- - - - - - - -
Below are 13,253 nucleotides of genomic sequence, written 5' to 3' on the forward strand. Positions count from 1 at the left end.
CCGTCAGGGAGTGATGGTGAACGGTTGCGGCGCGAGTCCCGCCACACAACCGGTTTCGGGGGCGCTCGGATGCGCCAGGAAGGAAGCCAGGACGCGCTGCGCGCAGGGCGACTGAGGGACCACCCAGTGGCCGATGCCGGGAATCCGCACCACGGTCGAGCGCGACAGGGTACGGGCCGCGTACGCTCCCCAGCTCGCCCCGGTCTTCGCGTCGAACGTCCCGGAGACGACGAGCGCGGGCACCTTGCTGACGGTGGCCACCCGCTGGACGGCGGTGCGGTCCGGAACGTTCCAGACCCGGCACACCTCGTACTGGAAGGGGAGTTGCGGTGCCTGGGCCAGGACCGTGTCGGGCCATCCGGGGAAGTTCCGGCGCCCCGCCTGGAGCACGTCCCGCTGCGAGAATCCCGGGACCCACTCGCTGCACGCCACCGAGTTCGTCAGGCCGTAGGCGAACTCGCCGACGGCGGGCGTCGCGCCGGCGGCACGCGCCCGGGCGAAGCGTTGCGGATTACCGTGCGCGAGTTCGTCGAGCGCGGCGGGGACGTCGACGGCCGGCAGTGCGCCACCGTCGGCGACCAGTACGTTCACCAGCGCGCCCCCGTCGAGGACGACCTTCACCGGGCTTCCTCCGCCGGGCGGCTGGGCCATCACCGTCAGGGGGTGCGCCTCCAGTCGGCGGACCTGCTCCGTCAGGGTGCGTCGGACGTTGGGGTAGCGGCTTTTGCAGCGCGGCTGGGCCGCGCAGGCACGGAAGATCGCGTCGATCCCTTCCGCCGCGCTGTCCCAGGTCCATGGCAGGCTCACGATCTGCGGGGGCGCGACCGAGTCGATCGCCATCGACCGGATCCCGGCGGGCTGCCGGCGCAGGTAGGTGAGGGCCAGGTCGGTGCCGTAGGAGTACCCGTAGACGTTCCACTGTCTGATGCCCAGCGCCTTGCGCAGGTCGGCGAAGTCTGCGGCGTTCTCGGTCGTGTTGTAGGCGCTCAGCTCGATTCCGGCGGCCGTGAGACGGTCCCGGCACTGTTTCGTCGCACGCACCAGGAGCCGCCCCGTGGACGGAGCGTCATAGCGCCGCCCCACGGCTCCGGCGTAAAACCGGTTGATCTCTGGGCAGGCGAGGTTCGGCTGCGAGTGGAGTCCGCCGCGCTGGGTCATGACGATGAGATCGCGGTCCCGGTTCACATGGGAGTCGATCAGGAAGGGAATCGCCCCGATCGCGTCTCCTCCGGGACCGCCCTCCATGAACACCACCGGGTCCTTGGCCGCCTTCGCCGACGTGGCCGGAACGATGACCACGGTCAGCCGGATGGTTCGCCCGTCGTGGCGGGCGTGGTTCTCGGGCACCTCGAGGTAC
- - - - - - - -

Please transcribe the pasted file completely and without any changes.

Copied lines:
Below are 13,253 nucleotides of genomic sequence, written 5' to 3' on the forward strand. Positions count from 1 at the left end.
CCGTCAGGGAGTGATGGTGAACGGTTGCGGCGCGAGTCCCGCCACACAACCGGTTTCGGGGGCGCTCGGATGCGCCAGGAAGGAAGCCAGGACGCGCTGCGCGCAGGGCGACTGAGGGACCACCCAGTGGCCGATGCCGGGAATCCGCACCACGGTCGAGCGCGACAGGGTACGGGCCGCGTACGCTCCCCAGCTCGCCCCGGTCTTCGCGTCGAACGTCCCGGAGACGACGAGCGCGGGCACCTTGCTGACGGTGGCCACCCGCTGGACGGCGGTGCGGTCCGGAACGTTCCAGACCCGGCACACCTCGTACTGGAAGGGGAGTTGCGGTGCCTGGGCCAGGACCGTGTCGGGCCATCCGGGGAAGTTCCGGCGCCCCGCCTGGAGCACGTCCCGCTGCGAGAATCCCGGGACCCACTCGCTGCACGCCACCGAGTTCGTCAGGCCGTAGGCGAACTCGCCGACGGCGGGCGTCGCGCCGGCGGCACGCGCCCGGGCGAAGCGTTGCGGATTACCGTGCGCGAGTTCGTCGAGCGCGGCGGGGACGTCGACGGCCGGCAGTGCGCCACCGTCGGCGACCAGTACGTTCACCAGCGCGCCCCCGTCGAGGACGACCTTCACCGGGCTTCCTCCGCCGGGCGGCTGGGCCATCACCGTCAGGGGGTGCGCCTCCAGTCGGCGGACCTGCTCCGTCAGGGTGCGTCGGACGTTGGGGTAGCGGCTTTTGCAGCGCGGCTGGGCCGCGCAGGCACGGAAGATCGCGTCGATCCCTTCCGCCGCGCTGTCCCAGGTCCATGGCAGGCTCACGATCTGCGGGGGCGCGACCGAGTCGATCGCCATCGACCGGATCCCGGCGGGCTGCCGGCGCAGGTAGGTGAGGGCCAGGTCGGTGCCGTAGGAGTACCCGTAGACGTTCCACTGTCTGATGCCCAGCGCCTTGCGCAGGTCGGCGAAGTCTGCGGCGTTCTCGGTCGTGTTGTAGGCGCTCAGCTCGATTCCGGCGGCCGTGAGACGGTCCCGGCACTGTTTCGTCGCACGCACCAGGAGCCGCCCCGTGGACGGAGCGTCATAGCGCCGCCCCACGGCTCCGGCGTAAAACCGGTTGATCTCTGGGCAGGCGAGGTTCGGCTGCGAGTGGAGTCCGCCGCGCTGGGTCATGACGATGAGATCGCGGTCCCGGTTCACATGGGAGTCGATCAGGAAGGGAATCGCCCCGATCGCGTCTCCTCCGGGACCGCCCTCCATGAACACCACCGGGTCCTTGGCCGCCTTCGCCGACGTGGCCGGAACGATGACCACGGTCAGCCGGATGGTTCGCCCGTCGTGGCGGGCGTGGTTCTCGGGCACCTCGAGGTAC